Lucia Rațiu is a lecturer at the Department of Psychology, Babes-Bolyai University, Cluj-Napoca. She combines teaching and research with coaching and organizational consultancy. She teaches organizational psychology, personality psychology and coaching. The influence of the work environment on the work performance, teamwork quality and challenging learning experiences are among her research interests.
As a coach, Lucia conducts impactful coaching conversations with individuals to allow them to move on, overcome challenges and perform better.
Iulia Daniela Negru
TRANSLATOR & INTERPRETER
Iulia created RITS (Romanian Interpreters Training Sessions) and was later joined by a team of enthusiastic professionals with whom she co-moderates the monthly meetings.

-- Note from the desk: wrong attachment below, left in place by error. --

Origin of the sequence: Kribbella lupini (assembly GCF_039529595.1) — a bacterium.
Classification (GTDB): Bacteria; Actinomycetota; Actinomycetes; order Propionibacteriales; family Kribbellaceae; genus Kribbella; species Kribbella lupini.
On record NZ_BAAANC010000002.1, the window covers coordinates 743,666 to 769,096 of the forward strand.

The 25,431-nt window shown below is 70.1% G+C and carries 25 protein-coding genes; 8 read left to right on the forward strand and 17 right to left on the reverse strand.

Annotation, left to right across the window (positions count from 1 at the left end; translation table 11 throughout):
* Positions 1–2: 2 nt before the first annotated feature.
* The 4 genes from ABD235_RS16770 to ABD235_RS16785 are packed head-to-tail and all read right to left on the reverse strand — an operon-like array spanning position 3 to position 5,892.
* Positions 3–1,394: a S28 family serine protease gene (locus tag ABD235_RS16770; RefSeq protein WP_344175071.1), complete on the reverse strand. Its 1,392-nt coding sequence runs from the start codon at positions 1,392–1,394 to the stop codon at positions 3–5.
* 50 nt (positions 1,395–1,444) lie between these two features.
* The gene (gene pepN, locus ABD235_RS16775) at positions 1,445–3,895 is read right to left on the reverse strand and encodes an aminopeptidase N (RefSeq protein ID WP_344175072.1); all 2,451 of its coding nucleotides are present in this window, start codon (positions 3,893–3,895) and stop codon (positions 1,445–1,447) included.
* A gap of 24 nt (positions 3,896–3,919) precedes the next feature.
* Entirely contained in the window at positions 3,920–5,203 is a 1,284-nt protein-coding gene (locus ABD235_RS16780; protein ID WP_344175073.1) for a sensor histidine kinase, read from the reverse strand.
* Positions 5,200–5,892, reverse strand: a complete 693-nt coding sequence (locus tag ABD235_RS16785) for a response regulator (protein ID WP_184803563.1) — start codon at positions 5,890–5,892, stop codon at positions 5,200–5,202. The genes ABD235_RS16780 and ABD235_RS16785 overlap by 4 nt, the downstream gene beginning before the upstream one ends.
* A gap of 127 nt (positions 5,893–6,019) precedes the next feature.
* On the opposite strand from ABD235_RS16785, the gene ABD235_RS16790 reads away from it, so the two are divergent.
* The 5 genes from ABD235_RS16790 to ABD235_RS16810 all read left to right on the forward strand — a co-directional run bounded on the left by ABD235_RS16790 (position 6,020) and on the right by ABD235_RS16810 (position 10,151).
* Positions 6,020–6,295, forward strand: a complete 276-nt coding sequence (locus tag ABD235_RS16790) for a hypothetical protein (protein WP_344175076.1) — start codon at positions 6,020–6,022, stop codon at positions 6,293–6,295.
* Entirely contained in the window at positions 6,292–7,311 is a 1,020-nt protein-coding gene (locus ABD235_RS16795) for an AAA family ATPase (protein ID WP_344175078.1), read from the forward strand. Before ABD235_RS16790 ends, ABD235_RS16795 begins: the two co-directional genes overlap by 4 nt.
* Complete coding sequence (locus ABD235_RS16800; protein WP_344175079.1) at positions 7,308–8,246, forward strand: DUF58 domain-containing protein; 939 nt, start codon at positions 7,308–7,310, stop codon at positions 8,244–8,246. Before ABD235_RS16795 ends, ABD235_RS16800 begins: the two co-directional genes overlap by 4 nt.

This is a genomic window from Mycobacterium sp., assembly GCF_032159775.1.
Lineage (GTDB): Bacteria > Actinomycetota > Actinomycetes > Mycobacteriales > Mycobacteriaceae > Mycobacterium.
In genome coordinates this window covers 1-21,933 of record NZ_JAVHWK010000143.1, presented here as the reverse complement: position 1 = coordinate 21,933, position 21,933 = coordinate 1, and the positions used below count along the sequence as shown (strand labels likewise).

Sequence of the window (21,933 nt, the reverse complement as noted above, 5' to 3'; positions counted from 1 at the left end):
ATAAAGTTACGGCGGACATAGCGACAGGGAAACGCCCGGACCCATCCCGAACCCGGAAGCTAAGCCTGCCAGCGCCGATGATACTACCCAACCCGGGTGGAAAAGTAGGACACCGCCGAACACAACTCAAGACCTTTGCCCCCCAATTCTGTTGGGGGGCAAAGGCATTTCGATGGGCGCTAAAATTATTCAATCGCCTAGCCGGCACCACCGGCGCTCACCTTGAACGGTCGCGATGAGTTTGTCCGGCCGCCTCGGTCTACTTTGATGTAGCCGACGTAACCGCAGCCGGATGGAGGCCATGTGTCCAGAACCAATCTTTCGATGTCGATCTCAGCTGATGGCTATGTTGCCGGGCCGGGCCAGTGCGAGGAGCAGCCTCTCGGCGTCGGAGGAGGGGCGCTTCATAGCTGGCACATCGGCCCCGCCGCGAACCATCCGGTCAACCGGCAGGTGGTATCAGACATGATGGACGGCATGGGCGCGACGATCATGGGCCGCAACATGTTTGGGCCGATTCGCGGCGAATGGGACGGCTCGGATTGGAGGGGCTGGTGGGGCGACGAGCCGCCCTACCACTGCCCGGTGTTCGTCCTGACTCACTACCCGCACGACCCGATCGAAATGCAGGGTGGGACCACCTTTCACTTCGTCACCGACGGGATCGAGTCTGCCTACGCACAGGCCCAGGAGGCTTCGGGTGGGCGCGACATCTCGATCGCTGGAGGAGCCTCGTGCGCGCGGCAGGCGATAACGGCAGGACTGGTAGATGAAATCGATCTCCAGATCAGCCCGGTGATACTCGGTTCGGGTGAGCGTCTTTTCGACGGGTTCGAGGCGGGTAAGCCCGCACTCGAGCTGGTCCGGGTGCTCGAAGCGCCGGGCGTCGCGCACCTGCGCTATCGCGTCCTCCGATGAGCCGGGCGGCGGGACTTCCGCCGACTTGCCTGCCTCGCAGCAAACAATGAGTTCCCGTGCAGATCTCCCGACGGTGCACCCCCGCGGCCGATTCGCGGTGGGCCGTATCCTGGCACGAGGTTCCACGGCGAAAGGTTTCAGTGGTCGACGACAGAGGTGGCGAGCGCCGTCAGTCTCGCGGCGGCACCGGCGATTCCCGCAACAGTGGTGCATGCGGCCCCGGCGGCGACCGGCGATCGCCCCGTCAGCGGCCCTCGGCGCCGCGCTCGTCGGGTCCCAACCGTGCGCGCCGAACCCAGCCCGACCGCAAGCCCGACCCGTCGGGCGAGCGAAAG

She holds an MA in Conference interpreting from SSLMIT, Trieste, Italy (2010) and a BA in Languages, Literature and Translation from Galați University (2005), Iulia is an active translator and interpreter, focusing on the practical aspects of conference interpreting.
Iulia is a member of AITI (Asscoiazione Italiana Traduttori Interpreti) where she has just been confirmed as part of the Regional Coordination Board of Friuli venezia Giulia and a candidate for the Romanian booth in Assointerpreti. Passionate gardener and keen on sharing Italian recipes, she has been living on the beautiful Triestin coast of the Adriatic sea for the best part of her adult life.
Ana-Maria Dușa is an active freelance interpreter, working regularly for the EU Institutions (accredited since 2011) and also on the private market. She is also an alumna of and a trainer at the Cluj EMCI.
LMA CLUJ LECTURER & INTERPRETER